At the time of the “loss” it felt like I had been robbed of my entire world. Like I was condemned. Cursed.

Now, looking back with unclouded eyes, I can see that I was most miserable when I had everything I thought I wanted.

It took many miles to discover that what I was missing couldn’t be found on a piece of land or in a store or online or was anything I could carry in my pocket or drive or use in any way.

What I was missing was found inside and I found it only by enduring, surviving, and exploring with gratitude the journey that my life became.

I discovered is that the journey itself is life.

Not the prescribed “this will make you happy” copywriting on a box of sugar sweetened cereal or the dictated image of perfection programmed by hours in front of a screen that insisted I couldn’t be happy unless I owned the latest fashion or drove the newest car or smelled a certain way or walked a certain way or looked a certain way or spoke a certain way.

The struggles and joys and passions and pains and heartbreaks are each but a single step along the paths of our lives.

Today my journey brings me back to the acquisition of “stuff”, but not in the way it did back then. Today my intentions guide both my needs and desires as they apply to others. They tell me that the life I have led these past years, paying off old debt, finding myself and being true to that Self, exposing my underbelly to the entire world, ready to feast on it, without fear, was necessary. Essential.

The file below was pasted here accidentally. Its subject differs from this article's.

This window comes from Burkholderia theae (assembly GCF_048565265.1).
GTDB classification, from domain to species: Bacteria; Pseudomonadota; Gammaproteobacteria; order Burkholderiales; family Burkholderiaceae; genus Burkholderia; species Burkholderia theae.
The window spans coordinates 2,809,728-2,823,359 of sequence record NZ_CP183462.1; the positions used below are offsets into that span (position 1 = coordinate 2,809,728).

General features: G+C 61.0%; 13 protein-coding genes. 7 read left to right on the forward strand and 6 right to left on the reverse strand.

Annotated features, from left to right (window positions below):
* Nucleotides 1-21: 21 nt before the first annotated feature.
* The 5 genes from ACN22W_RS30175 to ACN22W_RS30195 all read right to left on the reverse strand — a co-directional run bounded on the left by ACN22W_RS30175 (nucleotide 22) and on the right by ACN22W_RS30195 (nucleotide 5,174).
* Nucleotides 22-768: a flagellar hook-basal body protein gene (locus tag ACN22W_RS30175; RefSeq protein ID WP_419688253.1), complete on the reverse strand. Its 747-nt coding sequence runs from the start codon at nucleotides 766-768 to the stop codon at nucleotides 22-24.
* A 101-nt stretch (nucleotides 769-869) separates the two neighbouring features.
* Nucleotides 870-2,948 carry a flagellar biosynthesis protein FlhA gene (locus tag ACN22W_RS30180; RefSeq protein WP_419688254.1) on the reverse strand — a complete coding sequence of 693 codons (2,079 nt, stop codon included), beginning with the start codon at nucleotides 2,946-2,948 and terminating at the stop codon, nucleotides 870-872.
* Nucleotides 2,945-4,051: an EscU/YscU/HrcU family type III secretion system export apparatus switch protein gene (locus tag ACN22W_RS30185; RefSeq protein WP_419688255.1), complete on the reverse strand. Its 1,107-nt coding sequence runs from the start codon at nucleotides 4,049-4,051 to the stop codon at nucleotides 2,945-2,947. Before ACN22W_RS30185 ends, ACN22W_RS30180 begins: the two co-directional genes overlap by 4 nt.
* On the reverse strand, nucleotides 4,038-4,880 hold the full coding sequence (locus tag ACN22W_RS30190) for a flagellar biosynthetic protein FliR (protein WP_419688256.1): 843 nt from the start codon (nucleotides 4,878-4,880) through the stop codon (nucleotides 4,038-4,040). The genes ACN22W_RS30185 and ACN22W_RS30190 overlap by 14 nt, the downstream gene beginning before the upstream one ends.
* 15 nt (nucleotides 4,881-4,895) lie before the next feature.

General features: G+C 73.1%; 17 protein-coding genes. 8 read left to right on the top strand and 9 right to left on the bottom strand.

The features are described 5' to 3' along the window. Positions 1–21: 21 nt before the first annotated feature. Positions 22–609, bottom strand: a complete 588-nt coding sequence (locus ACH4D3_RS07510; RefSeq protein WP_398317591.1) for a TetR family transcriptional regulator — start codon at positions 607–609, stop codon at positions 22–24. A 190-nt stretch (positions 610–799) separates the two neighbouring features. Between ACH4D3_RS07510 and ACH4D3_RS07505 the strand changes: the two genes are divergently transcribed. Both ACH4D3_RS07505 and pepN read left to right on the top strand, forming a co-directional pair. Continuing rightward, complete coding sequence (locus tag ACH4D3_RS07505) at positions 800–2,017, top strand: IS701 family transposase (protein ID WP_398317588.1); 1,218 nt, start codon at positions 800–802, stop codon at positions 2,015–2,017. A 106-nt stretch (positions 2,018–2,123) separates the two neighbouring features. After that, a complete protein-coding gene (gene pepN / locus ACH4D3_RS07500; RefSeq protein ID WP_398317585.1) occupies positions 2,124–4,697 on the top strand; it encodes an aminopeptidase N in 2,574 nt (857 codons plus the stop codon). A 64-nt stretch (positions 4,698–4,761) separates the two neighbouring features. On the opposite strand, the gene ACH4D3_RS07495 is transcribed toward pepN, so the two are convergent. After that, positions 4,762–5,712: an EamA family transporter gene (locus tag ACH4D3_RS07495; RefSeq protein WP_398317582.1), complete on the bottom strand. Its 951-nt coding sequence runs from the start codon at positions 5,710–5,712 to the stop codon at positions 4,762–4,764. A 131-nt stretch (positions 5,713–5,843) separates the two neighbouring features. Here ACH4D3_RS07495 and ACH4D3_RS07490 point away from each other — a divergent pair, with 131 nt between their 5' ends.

Each step I have made has led me here to this place of love and gratitude.

Now, in complete surrender to, and acceptance of, a grace that I work to prove my worth of receiving, I push forward with plans left by the roadside long ago.

Plans to live. Fully. One step at a time.

Because life isn’t a destination, it’s a journey.

Travel far.

No tears for Big Brother

CA3DB13A-8A06-4EA2-BE60-ABA87FFBB554.jpeg

You see that black box in my truck window with the red light? That’s a dual facing camera. It captures nearly everything I do. We’re supposed to believe it protects us as well as the company but it rarely feels like it. It mostly feels like an unwelcome intrusion.

Especially on days like today because today I am feeling overwhelmed and would like to yell and cry a little but, with Big Brother observing everything I do, including tapping this out on my phone, I find myself holding it in instead.

You see that green outhouse in the picture? That’s where I’ll go to shed a few silent tears for now. The yelling will have to wait until later because it can raise eyebrows in an outhouse.

There’s no particular reason I feel like this. Just life in general. I sometimes feel like I set myself up to fail. Or that for all my good intentions I keep missing the mark. Or that the changes I’ve made in my life after awakening are just too little too late. Or that my body is betraying me. Or that I will never be “good enough”.

Today I feel a combination of all those and more. I know it will pass, and I’m grateful for the insights I gain from exploring these feelings, I just wish I didn’t have to hide in an outhouse to do it.

I’m looking for the gratitude but…

There’s a stupid ringing in my ears
My left one mostly
The drum I blew out listening to god knows what
Far louder than anyone should
That made it sound like everyone was talking through wax paper
On a comb
Mister Effin Roboto style
Now it rings
Sometimes loud
Sometimes not so loud
Today it is a raging storm
Like a siren
And just now
Like it wasn’t bothersome enough
It kicked up a notch
Compensating
I suppose
For tones I no longer hear
And those I’ve temporarily lost
Due to sinus problems
That leave the world smelling like
Like
Like something foul
And nasty
And gives me a headache behind my eye
My left eye of course
The same one I get styes on once in a while
The one with macular degeneration
Scar tissue
From damage caused by welding
And grinding
And all sorts of other jobs
I did to pay the bills
For things I no longer own